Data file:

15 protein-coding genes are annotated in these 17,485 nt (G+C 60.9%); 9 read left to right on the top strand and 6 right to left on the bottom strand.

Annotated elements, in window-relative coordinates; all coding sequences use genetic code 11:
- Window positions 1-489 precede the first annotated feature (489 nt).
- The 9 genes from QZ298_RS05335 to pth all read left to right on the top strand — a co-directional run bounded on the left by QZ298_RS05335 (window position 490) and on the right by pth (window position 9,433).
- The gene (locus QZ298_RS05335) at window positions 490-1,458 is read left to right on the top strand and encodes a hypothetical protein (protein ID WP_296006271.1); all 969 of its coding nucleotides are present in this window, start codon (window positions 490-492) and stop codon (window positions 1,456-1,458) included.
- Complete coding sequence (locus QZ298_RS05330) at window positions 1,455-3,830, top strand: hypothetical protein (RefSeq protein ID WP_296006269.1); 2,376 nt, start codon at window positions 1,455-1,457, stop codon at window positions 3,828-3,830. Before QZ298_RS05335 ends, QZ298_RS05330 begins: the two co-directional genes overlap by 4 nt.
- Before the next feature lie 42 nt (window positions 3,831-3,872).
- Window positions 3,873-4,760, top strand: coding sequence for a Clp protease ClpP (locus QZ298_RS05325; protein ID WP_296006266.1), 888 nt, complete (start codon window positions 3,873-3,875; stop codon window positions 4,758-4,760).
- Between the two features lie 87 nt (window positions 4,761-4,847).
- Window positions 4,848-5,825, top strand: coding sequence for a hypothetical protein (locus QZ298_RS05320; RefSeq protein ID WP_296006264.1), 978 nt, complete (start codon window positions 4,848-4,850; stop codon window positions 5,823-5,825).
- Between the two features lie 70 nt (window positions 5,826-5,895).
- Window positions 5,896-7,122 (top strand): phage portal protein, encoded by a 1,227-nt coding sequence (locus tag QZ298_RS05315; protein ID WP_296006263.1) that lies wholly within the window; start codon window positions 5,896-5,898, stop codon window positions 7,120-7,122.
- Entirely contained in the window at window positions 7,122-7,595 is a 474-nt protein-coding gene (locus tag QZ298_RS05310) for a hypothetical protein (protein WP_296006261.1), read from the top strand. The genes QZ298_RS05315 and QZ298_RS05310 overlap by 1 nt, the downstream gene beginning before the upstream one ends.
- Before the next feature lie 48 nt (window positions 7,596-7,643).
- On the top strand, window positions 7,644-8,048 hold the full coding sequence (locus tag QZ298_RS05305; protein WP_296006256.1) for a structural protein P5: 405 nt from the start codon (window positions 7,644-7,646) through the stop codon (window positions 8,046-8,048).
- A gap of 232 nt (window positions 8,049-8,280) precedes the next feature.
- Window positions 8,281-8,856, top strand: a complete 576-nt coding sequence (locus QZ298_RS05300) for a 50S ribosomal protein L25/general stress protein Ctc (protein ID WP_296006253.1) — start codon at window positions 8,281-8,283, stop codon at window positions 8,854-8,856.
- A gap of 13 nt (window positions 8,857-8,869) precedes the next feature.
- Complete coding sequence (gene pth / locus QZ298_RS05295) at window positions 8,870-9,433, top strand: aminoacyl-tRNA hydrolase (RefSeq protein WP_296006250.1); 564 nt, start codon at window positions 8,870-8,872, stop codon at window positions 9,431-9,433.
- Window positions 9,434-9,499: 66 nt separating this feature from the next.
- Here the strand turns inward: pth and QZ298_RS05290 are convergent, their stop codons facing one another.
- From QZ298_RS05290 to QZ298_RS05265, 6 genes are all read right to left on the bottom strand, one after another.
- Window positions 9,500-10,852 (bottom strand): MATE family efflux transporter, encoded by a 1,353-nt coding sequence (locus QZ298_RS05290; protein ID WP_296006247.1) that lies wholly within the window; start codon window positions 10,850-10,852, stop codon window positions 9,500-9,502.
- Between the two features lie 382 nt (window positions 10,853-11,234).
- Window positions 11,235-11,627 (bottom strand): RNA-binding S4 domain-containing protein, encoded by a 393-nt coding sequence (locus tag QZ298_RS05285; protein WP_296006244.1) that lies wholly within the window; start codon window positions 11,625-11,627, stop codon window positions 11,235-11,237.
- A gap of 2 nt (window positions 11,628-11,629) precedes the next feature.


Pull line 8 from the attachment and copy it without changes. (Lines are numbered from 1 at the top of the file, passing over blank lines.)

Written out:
- Window positions 3,873-4,760, top strand: coding sequence for a Clp protease ClpP (locus QZ298_RS05325; protein ID WP_296006266.1), 888 nt, complete (start codon window positions 3,873-3,875; stop codon window positions 4,758-4,760).